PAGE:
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Presented to: Dr.Muhammad Saeed Presented by: Zahra Rasheed
After the careful formulation of research questions/hypothesis and sample selection next step in research chain is developing data collection instrument.
The two most commonly used research instruments in quantitative research studies include Questionnaire and Tests.
Validity and reliability of instruments:
Validity is the degree to which an instrument measure what it is purports to measure. Invalid instruments can lead to erroneous research conclusions, which in turn can influence educational decisions. Reliability is the internal consistency or stability of the measuring device over time (Gay, 1996).
A questionnaire is a research instrument consisting of a series of questions and other prompts for the purpose of gathering information from respondents. Questionnaire is widely used esp. in descriptive survey studies(Borg & Gall, 1983).
Advantages of Questionnaire
Can reach a large number of people relatively easily and economically. Provide quantifiable answers. Relatively easy to analyze. Less time consuming than interview or observation. (Bailey,1982)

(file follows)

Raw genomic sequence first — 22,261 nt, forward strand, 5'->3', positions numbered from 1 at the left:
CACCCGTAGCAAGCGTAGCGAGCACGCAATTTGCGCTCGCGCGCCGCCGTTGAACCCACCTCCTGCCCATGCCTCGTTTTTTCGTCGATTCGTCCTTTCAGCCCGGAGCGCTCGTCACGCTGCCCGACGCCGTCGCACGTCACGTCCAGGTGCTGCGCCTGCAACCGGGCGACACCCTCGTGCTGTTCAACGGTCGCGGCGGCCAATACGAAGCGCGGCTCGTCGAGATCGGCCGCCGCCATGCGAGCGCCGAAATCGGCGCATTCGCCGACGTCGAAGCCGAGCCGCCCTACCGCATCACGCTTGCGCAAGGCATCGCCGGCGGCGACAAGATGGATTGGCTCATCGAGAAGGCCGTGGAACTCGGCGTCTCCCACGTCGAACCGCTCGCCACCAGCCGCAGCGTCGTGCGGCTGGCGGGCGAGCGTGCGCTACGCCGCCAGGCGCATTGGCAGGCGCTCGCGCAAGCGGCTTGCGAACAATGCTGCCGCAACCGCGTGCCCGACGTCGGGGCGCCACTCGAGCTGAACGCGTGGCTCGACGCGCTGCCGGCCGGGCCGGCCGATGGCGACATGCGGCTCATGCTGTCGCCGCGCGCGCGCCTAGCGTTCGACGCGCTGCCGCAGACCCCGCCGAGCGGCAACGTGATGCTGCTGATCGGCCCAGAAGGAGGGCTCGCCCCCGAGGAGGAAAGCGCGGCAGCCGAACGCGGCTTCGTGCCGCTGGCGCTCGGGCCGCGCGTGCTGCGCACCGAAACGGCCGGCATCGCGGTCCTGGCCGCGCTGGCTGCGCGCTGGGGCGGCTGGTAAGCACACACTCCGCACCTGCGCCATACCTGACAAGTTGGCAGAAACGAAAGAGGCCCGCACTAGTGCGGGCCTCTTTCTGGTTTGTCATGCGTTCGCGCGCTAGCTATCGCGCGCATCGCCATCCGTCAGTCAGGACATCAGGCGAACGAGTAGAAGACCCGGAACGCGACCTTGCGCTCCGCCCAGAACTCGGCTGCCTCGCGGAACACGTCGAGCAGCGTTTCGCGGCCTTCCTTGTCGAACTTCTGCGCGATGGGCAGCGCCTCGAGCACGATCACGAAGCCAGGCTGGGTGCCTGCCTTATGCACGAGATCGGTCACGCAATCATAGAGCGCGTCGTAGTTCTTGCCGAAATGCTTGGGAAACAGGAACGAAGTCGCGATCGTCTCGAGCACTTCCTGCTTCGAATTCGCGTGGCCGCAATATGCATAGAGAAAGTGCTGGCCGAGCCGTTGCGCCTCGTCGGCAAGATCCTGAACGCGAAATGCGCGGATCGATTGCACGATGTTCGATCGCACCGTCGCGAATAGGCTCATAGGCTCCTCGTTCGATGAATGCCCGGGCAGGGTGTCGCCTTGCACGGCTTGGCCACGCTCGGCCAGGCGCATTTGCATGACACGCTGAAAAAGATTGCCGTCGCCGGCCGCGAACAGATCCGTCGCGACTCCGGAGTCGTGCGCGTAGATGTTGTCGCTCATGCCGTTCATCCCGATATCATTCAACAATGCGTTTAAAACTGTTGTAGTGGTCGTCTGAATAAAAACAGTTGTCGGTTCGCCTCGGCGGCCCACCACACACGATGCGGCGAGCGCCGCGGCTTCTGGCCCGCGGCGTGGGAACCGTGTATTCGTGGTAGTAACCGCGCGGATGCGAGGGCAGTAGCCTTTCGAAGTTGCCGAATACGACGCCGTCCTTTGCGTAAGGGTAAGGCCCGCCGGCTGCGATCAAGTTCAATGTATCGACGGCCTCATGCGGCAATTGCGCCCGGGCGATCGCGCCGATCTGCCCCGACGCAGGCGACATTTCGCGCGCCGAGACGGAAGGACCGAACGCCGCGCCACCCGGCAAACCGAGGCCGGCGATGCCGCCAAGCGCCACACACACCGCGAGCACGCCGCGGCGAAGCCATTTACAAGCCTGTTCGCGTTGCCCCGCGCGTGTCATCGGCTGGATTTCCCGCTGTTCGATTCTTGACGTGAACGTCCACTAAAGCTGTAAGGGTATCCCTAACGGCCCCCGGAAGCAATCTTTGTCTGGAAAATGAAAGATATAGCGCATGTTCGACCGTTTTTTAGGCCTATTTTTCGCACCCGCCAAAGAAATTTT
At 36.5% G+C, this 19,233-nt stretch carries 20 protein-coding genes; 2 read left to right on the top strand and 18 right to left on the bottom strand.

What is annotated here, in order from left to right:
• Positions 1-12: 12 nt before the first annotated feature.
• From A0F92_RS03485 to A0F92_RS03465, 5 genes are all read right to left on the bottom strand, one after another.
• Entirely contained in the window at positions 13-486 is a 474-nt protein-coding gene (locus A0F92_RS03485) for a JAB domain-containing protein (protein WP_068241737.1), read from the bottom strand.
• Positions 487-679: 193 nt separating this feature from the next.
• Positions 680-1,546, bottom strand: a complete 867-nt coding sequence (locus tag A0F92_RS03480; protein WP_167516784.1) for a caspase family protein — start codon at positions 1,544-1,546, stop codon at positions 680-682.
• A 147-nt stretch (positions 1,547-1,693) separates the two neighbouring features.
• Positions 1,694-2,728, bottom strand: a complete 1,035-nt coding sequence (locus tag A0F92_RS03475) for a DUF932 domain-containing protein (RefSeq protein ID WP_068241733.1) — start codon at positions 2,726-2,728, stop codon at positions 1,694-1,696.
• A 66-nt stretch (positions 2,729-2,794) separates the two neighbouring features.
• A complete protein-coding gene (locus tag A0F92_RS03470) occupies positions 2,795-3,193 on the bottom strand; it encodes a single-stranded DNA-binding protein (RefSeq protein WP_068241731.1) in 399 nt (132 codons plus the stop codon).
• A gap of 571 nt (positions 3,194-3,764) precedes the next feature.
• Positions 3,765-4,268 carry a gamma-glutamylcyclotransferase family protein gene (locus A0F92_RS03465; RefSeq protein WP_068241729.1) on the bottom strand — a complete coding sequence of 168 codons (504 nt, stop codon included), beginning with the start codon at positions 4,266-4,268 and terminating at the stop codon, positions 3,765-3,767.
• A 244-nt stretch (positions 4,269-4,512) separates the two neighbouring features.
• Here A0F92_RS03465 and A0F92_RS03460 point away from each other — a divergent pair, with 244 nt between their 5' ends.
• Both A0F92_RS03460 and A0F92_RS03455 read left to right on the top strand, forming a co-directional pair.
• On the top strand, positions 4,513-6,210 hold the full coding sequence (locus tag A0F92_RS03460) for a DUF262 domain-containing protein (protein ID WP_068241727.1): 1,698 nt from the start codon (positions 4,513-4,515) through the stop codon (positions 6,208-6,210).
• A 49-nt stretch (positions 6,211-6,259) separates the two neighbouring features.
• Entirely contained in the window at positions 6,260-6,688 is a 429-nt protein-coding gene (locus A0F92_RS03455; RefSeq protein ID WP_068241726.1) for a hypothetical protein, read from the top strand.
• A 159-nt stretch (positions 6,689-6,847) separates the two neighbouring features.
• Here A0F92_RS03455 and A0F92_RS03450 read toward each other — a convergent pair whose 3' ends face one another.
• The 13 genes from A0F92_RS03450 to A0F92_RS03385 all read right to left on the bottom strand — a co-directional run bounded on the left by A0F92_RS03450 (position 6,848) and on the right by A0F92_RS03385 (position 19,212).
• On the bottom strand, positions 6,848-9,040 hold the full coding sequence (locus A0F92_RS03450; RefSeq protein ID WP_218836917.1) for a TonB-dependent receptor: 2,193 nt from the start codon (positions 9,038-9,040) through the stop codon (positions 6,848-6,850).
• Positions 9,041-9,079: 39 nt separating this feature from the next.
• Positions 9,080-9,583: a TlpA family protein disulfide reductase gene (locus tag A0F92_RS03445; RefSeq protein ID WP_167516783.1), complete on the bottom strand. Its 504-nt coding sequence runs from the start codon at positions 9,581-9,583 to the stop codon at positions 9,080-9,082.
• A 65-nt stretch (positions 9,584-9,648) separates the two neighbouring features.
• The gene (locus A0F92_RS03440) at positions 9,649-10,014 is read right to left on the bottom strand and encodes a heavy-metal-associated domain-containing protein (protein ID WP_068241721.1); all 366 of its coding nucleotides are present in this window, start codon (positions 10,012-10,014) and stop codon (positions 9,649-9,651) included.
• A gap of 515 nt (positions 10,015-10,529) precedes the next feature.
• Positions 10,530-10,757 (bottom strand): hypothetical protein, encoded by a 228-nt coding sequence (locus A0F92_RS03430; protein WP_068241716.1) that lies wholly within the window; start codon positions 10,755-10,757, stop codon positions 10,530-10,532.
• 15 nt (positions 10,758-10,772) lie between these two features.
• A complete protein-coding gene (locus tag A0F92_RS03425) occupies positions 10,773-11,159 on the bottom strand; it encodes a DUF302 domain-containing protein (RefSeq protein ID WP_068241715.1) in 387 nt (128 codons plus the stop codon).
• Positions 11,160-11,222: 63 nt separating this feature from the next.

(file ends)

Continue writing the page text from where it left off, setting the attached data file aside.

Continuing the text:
Steps in Questionnaire Construction:
A. Reviewing the Literature B. Deciding what information should be sought C. Knowing respondents D. Constructing Questionnaire Items E. Reexamination and revision of the questions F. Pretesting questionnaires G. Editing the questionnaire and specifying procedure for use
A. Reviewing the Literature: Before constructing the questionnaire the researcher must review all the related literature to see if an already prepared questionnaire is available to similar his/her topic of study. This will save time and effort required to construct an entirely new questionnaire. Changes can be made as the study demands.
B. Deciding what information should be sought: List specific objectives to be achieved by the questionnaire. Methods of data analysis that will be applied to the retuned questionnaire should also be kept in mind
C. Knowing respondents: Researcher must know his target population in relation to occupation, special sensitivities, education, ethnicity language etc.
D. Constructing Questionnaire Items: Each item on the questionnaire must be developed to measure a specific aspect of objectives or hypothesis. Researcher must be able to explain in detail why a certain question is being asked and how the responses will be analyzed. Making ³dummy tables´ that show how item-byitem results of the study will be analyzed is a good idea(Borg & Gall, 1983).
Rules for constructing items
1. Both open as well as closed ended questions can be used however closed ended questions are preferred 2. Clarity of all the items is necessary to obtain valid results. 3. Short items are preferable to long items as they are easier to understand. 4. Negative items should be avoided as they are often misread by many respondents.